Dumb and Dumber: a usability lesson from the phone system.
Not terribly long ago the local telephone company in Kansas City introduced ten-digit dialing. Up to that point, phone system users within the Kansas City metro had been able to ignore the area codes that divide the city, dialing only the significant [and significantly easier to remember] seven digits.
I’m certain that I’ve been using the ten-digit system for more than a year, and still I find it bothersome. There is some part of my nervous system that has associated dialing a three-digit area code with placing a long-distance call… and accordingly dials a 1 first, and then the ten-digit number. When I do, the call is answered by a scratchy tape-loop [almost certainly an old analog recording that was digitized, replete with pops, hisses and scratches] informing me that it’s “not necessary to dial a one or a zero or [incorrectly] an area code when dialing this number…” Would I “please hang up and dial again?”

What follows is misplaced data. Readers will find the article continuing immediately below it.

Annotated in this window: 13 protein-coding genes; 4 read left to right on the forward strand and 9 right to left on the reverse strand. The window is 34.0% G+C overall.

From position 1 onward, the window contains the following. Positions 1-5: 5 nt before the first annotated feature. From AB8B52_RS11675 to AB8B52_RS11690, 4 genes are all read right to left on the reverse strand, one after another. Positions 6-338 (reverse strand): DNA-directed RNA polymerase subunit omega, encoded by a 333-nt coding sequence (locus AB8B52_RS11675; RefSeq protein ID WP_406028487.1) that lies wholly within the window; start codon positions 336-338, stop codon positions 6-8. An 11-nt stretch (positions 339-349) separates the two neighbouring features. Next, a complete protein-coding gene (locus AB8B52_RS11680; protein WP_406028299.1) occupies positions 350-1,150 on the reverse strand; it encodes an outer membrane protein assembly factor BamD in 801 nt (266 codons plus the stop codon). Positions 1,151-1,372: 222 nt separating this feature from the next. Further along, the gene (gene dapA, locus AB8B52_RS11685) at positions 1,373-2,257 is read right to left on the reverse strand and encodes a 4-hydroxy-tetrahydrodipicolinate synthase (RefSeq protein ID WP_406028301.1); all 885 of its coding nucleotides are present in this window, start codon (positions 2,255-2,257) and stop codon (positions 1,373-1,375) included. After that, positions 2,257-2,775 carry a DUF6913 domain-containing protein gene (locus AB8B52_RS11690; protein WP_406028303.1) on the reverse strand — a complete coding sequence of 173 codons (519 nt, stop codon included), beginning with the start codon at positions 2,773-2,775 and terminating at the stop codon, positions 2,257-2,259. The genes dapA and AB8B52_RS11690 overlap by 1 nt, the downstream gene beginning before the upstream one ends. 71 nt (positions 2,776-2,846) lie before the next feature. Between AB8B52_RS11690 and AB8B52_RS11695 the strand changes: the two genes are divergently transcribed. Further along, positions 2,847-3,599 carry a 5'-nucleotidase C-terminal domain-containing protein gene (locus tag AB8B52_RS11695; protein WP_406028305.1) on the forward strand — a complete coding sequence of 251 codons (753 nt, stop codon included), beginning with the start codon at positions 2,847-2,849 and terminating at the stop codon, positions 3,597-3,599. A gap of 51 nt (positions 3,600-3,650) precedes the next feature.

Clearly, the phone switching system understood precisely what I intended to dial… after all, I didn’t fail to provide dialing information, I provided more than was necessary. Why, then, would the design of the system refuse to actually place the call? Do what I meant!
I’m certain the intent of this scheme is to educate the user. Such an education could be accomplished far better by playing a speedy and cheerful “Remember, there’s no need to dial one for a local number…” and then completing the call.
I feel foolish for making the mistake already. Don’t make me feel worse by lecturing me… and don’t give me the opportunity to make the same mistake all over again by forcing me to hang up and redial.